Waiheke: Island music

By Danielle Wright

Danielle Wright visits the Whittaker's Music Museum and finds a great excuse to day-trip to Waiheke, even on a rainy autumn day.

Whittaker's Music Museum on Waiheke Island. Photo / Supplied
Whittaker's Music Museum on Waiheke Island. Photo / Supplied

The wind is howling, but inside Whittaker's Music Museum, just off the main street of Oneroa on Waiheke Island, it's cosy and nostalgic.

Hosts Lloyd and Joan Whittaker are taking a dozen people on a musical journey, showcasing their collection of instruments including pianos, organs, harpsichords, a dulcitone, harmonicas, concertinas and piano accordions.

The show starts with Lloyd's personal story, which began in small-town New Zealand in the 1930s. He first became interested in music at 5 when he got a mouth organ for his birthday. At the time there were harmonica bands around the world, and he shows us a photograph of one in Christchurch that had 23 players.

By the time he was 10, Lloyd had taught himself the mouth organ, accordion, piano, pedal organ, mandolin-guitar and concertina, as well as accompanying the school choir and playing at country dances.

He first learned to play by ear, and then re-learned - first with nuns in "the most boring year of my life" and then with an accomplished and inspiring music teacher, Jordan Rogers, who introduced him to classical music.

"With the right teacher, you'll learn," says Lloyd, who went on to have 30 years of teaching, broadcasting and recording experience.

He shows us many different types of harmonicas including a German barrel mouth organ and a version with six harmonicas stuck together "for amateurs who can't change key".

There's also a concertina that makes chicken noises in a quaint version of Old McDonald Had a Farm and a dulcitone sitting in the corner which is more than 250 years old and unable to be tuned or played. Joan tells us about its history, before leading us into a discussion of the origins of the clavichord and piano.

The clavichord has a tiny sound, and was played mostly as entertainment in people's homes between the 1400s and 1600s. Joan plays a sweet little song on it, then she and Lloyd team up to play a Mozart duet on a harpsichord.

Throughout the show, the passion of Lloyd and Joan for music is always evident.

As soon as the octogenarians are up on stage performing or showcasing their instruments, their eyes come to life and their demeanour lightens to that of much younger people.

Zithers line the wall and a "bandoneon" - a cross between a concertina and an accordion - is played to the tune of Edelweiss. It sounds like an orchestra rather than just one instrument - its big sound fills the room. Lloyd then plays I Could Have Danced All Night on a beautiful piano accordion encrusted with 670 diamantes - it looks heavy, destined to be the centre of attention.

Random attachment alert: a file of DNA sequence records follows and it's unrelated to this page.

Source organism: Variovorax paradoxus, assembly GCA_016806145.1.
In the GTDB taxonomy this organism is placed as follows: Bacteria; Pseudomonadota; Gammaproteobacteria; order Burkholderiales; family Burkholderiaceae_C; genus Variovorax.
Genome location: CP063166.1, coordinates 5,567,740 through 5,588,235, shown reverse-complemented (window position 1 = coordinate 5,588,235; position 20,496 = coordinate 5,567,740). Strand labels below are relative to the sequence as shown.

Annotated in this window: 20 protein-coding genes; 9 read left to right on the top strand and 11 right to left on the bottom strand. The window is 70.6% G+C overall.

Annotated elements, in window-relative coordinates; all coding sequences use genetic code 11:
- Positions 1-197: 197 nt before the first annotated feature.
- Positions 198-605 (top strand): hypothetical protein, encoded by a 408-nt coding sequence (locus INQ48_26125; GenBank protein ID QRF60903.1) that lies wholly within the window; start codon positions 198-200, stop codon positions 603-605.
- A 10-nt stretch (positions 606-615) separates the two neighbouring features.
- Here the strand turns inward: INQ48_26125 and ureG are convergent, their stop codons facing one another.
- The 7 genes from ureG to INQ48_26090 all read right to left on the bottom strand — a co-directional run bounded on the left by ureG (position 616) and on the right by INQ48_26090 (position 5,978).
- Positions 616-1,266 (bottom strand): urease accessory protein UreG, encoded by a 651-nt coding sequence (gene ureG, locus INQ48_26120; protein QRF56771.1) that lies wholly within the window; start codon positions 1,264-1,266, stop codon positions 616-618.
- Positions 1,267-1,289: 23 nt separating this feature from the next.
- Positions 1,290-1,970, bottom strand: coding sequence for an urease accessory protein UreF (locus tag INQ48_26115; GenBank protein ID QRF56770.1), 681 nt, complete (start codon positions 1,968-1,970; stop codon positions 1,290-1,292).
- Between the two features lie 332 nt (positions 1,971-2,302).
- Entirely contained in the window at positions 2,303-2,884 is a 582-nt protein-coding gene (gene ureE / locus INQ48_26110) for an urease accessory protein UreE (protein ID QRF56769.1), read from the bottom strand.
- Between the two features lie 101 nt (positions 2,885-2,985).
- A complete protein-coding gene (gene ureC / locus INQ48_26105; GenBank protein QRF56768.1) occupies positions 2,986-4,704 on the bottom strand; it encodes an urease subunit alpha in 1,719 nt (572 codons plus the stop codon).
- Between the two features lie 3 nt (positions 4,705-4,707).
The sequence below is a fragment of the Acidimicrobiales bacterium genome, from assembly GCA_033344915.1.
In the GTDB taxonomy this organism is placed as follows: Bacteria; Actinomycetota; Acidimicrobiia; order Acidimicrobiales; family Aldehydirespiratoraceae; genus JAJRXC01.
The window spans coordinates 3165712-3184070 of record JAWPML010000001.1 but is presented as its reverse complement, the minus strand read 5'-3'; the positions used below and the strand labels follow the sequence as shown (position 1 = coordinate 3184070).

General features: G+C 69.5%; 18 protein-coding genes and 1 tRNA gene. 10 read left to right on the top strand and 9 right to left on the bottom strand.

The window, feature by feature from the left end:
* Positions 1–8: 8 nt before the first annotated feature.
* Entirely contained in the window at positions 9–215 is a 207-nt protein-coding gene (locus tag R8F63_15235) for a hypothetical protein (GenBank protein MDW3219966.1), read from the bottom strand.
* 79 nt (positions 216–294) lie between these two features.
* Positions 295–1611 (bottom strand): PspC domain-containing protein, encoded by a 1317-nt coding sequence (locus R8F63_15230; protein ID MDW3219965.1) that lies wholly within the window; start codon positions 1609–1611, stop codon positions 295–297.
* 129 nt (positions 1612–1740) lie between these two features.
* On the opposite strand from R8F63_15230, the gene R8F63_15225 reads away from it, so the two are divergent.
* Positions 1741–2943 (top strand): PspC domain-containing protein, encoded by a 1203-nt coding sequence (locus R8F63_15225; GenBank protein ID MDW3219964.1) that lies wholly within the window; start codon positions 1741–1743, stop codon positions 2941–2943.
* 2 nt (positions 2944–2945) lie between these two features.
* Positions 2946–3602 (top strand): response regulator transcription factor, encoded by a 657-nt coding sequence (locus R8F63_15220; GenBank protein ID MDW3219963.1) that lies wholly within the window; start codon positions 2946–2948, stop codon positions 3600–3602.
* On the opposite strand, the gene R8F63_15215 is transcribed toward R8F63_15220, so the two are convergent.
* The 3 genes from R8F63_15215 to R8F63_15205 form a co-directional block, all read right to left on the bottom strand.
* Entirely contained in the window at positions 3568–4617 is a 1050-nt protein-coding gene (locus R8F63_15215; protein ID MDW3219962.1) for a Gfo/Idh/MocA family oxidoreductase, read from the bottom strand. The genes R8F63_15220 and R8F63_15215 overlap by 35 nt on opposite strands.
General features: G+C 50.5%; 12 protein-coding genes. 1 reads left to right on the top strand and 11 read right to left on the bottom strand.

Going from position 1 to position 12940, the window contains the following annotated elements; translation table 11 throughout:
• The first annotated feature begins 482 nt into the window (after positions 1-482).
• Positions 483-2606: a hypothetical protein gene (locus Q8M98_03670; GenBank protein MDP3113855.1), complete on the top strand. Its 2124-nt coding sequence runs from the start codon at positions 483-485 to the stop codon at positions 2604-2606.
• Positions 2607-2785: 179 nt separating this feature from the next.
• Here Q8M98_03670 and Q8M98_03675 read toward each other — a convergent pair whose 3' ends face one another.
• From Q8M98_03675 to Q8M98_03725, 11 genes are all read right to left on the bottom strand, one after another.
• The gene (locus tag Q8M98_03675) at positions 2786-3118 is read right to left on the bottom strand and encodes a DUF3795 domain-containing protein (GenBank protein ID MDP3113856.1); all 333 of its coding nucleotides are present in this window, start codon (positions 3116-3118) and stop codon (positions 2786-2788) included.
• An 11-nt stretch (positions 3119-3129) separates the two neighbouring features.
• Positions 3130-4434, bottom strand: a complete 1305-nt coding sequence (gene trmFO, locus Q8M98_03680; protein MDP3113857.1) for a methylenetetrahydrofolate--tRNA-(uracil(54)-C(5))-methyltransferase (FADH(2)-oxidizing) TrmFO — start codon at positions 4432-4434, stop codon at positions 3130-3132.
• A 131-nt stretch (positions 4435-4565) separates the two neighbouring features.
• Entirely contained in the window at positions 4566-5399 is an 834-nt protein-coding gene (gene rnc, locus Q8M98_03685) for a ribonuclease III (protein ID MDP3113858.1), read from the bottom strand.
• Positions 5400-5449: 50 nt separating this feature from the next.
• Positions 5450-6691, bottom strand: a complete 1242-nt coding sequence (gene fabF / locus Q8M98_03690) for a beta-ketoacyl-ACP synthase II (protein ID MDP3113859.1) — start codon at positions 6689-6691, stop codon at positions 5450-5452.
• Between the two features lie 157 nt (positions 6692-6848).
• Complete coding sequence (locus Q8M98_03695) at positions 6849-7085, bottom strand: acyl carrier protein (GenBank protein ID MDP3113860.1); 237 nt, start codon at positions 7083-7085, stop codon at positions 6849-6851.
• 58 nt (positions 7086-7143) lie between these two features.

Joan takes over with Do Re Mi on a giant xylophone and later, Have Yourself a Merry Little Christmas on an automatic piano-orchestra with ornate leadlight features. This instrument plays piano, 24-note glockenspiel, bass and snare drums, triangle, cymbal, tambourine and woodblock from paper rolls re-creating original music arrangements.

In between performing, the Whittakers share personal stories about their own musical journeys, as well as their travels around the world following their passion, such as a visit to the Mozart Festival in Austria.

Their collection is impressive. There is a piano built in Paris for a sailing ship, with its foldaway keys, and a London-built version with moveable keys, built for those who play by ear - when it's time to change key, simply shift the whole keyboard along.

This style was popular with people who played by ear, rather than those who had been formally taught music, and often used in picture theatres while silent films were shown.

"It was a great job for 'ear players'," says Lloyd.

"They could play in the dark and make up music on the spot rather than having to read sheet music in the light."

Under the watchful eye of prominent composers lining the walls in intricate frames is Paderewski's Bechstein concert grand piano (1897). Paderewski was known as the "King of the Piano" and toured the world, including New Zealand, with this very piano.

The show is a 90-minute stroll down memory lane for the older audience members and a history lesson brought to life for the young ones, with the thrill of being able to try out all the instruments after the show.

It takes a special person to own such valuable and historic pieces, and then encourage little hands to touch them, but it seems this is the purpose for the museum, to inspire everyone to love music as the Whittakers clearly do.

TRAVELLERS' TIPS

* Whittaker's Music Museum is at the Artworks Complex, 2 Korora St, Oneroa, Waiheke. Ph: (09) 372 5573. Show times are Saturdays at 1.30pm or by arrangement. At other times a DVD presentation runs at 1.30pm daily. Tickets are $12.50 for adults and $8 for kids, under fives are free.

* Fullers Ferries is running a Waiheke competition called The Right Royal Giveaway for a month. Book through them and be in to win a weekend on Waiheke with three nights' accommodation from Waiheke Unlimited, three days' car rental from Waiheke Rental Cars, ferry tickets and a wine tour from Fullers, as well as a helicopter ride with Heliscene.

- NZ Herald

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